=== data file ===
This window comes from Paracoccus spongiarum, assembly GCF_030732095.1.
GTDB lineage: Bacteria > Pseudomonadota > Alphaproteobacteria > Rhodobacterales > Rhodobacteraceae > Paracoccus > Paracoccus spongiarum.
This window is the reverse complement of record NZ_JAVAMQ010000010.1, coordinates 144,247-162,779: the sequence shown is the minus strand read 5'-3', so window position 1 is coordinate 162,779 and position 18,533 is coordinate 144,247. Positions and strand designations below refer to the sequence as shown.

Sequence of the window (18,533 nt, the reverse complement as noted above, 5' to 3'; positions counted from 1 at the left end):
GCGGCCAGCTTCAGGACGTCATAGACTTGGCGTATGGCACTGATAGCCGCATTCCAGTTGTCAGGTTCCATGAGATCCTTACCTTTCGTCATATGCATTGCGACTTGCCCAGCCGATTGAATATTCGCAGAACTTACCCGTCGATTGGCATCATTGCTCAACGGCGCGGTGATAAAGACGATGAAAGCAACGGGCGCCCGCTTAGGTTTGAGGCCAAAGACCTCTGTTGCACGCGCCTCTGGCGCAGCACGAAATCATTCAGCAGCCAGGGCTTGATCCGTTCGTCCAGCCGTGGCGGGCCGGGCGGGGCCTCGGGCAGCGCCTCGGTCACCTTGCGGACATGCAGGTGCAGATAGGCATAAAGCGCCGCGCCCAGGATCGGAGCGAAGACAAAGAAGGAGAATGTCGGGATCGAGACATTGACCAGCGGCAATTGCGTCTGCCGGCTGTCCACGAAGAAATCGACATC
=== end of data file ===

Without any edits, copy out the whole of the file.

This window comes from Paracoccus spongiarum, assembly GCF_030732095.1.
GTDB lineage: Bacteria > Pseudomonadota > Alphaproteobacteria > Rhodobacterales > Rhodobacteraceae > Paracoccus > Paracoccus spongiarum.
This window is the reverse complement of record NZ_JAVAMQ010000010.1, coordinates 144,247-162,779: the sequence shown is the minus strand read 5'-3', so window position 1 is coordinate 162,779 and position 18,533 is coordinate 144,247. Positions and strand designations below refer to the sequence as shown.

Sequence of the window (18,533 nt, the reverse complement as noted above, 5' to 3'; positions counted from 1 at the left end):
GCGGCCAGCTTCAGGACGTCATAGACTTGGCGTATGGCACTGATAGCCGCATTCCAGTTGTCAGGTTCCATGAGATCCTTACCTTTCGTCATATGCATTGCGACTTGCCCAGCCGATTGAATATTCGCAGAACTTACCCGTCGATTGGCATCATTGCTCAACGGCGCGGTGATAAAGACGATGAAAGCAACGGGCGCCCGCTTAGGTTTGAGGCCAAAGACCTCTGTTGCACGCGCCTCTGGCGCAGCACGAAATCATTCAGCAGCCAGGGCTTGATCCGTTCGTCCAGCCGTGGCGGGCCGGGCGGGGCCTCGGGCAGCGCCTCGGTCACCTTGCGGACATGCAGGTGCAGATAGGCATAAAGCGCCGCGCCCAGGATCGGAGCGAAGACAAAGAAGGAGAATGTCGGGATCGAGACATTGACCAGCGGCAATTGCGTCTGCCGGCTGTCCACGAAGAAATCGACATC